INDIANAPOLIS — The state's leading business organization is urging Hoosier lawmakers to take steps next year to improve the quality of Indiana's workforce and complement its commerce and tax climates that already are recognized as among the best in the nation.
The Indiana Chamber of Commerce this week announced it will press the Republican-controlled General Assembly to prioritize workforce development programs, particularly science and technology training, during the 2019 legislative session.
Specifically, the influential business interest group wants all high school students to earn at least one career-technical education credit, such as a computer science course, as a graduation requirement beginning with the class of 2023.
"We've had years of employers telling us that leaving jobs unfilled and finding qualified workers are among their biggest challenges — and it’s only becoming a more pressing issue," said Kevin Brinegar, chamber president.
"Many good efforts have been tried by the state, education institutions and businesses, but it’s not having enough of an impact."
To that end, the chamber supports revamping Indiana's workforce training programs so employers decide what students learn, while scuttling or reworking any job training services that fail to produce a meaningful return on investment.
"It's prudent that the state evaluates its existing programs," Brinegar said. "We have to pinpoint what will most help retrain workers for the current job market and how best to get the word out. There's no magic answer, but we must achieve better results."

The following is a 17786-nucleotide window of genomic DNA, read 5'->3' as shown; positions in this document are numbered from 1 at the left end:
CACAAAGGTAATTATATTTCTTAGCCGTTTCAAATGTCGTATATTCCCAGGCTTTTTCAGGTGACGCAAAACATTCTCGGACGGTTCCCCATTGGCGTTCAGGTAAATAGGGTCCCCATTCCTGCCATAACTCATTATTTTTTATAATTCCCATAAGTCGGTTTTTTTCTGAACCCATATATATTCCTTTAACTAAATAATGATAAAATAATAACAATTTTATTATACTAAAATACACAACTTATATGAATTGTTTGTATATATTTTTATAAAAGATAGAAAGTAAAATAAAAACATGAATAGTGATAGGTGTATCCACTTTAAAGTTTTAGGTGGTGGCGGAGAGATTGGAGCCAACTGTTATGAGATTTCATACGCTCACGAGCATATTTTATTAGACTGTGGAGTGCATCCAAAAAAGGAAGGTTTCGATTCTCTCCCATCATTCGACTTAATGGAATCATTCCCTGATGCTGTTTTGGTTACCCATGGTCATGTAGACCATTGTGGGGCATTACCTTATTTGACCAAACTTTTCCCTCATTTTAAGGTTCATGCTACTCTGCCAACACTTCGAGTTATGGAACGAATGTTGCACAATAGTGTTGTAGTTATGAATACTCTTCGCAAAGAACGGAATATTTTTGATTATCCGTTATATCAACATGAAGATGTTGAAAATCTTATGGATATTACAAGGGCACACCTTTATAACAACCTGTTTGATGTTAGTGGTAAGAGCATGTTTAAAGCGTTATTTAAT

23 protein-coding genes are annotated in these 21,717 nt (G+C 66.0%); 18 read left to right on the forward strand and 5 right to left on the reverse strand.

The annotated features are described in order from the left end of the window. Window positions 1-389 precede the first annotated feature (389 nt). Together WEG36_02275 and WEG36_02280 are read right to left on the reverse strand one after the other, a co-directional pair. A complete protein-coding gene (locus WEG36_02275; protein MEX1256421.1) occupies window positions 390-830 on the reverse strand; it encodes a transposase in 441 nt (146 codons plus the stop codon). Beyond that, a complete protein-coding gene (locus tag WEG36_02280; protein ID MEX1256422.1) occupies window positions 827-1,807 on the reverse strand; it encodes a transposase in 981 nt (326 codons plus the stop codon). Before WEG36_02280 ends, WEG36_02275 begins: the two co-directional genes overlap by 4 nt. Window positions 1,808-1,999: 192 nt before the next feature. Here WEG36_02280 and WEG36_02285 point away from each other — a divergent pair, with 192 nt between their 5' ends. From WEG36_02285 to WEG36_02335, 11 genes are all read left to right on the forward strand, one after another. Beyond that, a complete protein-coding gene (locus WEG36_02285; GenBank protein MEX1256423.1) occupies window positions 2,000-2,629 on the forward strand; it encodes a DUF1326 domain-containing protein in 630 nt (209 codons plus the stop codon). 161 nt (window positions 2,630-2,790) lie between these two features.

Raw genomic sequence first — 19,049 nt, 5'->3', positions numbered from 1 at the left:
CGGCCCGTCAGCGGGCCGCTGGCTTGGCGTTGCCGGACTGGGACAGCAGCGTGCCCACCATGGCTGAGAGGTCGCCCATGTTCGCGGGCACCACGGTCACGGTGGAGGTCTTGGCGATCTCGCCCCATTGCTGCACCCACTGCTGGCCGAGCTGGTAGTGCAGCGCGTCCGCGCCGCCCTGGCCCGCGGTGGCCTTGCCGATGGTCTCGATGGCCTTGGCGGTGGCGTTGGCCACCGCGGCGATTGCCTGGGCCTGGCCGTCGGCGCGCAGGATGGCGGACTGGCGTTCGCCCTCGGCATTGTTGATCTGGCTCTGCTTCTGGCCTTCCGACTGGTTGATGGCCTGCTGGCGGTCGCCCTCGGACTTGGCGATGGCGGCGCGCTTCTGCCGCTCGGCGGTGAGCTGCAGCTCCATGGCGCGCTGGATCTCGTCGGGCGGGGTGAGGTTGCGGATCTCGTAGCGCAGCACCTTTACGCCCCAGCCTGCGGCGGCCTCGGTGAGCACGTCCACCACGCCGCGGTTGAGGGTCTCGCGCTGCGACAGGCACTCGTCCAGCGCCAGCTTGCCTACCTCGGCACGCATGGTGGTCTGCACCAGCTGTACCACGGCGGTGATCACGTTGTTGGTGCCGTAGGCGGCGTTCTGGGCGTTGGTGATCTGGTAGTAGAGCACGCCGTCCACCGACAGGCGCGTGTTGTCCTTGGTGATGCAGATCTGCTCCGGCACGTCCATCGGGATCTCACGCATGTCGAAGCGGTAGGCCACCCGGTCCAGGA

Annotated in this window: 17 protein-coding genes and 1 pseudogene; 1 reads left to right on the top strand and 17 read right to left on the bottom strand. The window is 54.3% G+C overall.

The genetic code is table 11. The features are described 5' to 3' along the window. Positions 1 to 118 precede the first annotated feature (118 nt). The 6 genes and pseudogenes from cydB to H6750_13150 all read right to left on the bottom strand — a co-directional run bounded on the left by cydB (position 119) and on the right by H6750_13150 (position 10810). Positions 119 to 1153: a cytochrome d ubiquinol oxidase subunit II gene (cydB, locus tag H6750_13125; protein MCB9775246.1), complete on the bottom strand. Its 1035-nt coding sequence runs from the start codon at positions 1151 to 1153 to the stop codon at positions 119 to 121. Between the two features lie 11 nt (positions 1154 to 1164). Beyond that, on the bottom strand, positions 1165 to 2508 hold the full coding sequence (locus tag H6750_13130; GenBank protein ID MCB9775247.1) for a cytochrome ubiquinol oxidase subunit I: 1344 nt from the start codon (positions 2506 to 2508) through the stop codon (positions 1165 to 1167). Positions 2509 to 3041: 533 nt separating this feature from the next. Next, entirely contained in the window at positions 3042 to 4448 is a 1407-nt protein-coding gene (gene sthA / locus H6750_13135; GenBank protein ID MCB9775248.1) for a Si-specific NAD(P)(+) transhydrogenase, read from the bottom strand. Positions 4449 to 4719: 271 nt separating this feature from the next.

At the same time, Brinegar explained that improving Indiana's workforce goes beyond targeted education and skills training. It must also include policies aimed at bolstering the health of Hoosier workers.
That's why the chamber is asking state lawmakers to approve a $2 per pack cigarette tax hike and to increase the minimum age for purchasing cigarettes to 21 from 18.
"Smoking is costing employers and the state more than $6 billion annually in lost productivity and health care," Brinegar said.
"Research has shown that significantly increasing what a pack of cigarettes costs and upping the legal age to smoke do yield positive results."
The chamber also is opposing efforts to legalize medicinal or recreational marijuana in Indiana, since the drug is not recognized by the U.S. Food and Drug Administration as a legitimate medical treatment and studies show marijuana negatively impacts job performance.
Other top priorities for the business organization include enacting a criminal sentencing enhancement for bias-motivated crimes, supporting the development of a state energy plan, encouraging meaningful township government reform and promoting investment in Indiana's water infrastructure.
"Water has obvious health and safety implications, plus it's such an economic necessity for business operations," Brinegar said.
"A focus on regional resources, proper planning and funding are essential. The state has done its homework and has good data, so now it’s time to act."
The chamber also is seeking further reduction or elimination of the business personal property tax to encourage companies to invest in new equipment, and is calling on lawmakers to make technology innovation an integral part of the state's identity.
"This is a growing sector of our economy and we need to do everything we can to help these businesses grow and thrive," Brinegar said.
Republican legislative leaders said they support many components of the chamber's agenda, including education and workforce development refinements, reducing smoking rates, opposing legal marijuana and enacting a bias crime statute.
However, House Speaker Brian Bosma, R-Indianapolis, cautioned that, as always, it will be a challenge to maintain majority support in the Legislature as the business group's broad concepts get hammered into specific policy proposals.
The General Assembly convenes Jan. 3 for a four-month session where lawmakers also will have to craft a plan to spend some $33 billion in Indiana's new two-year state budget.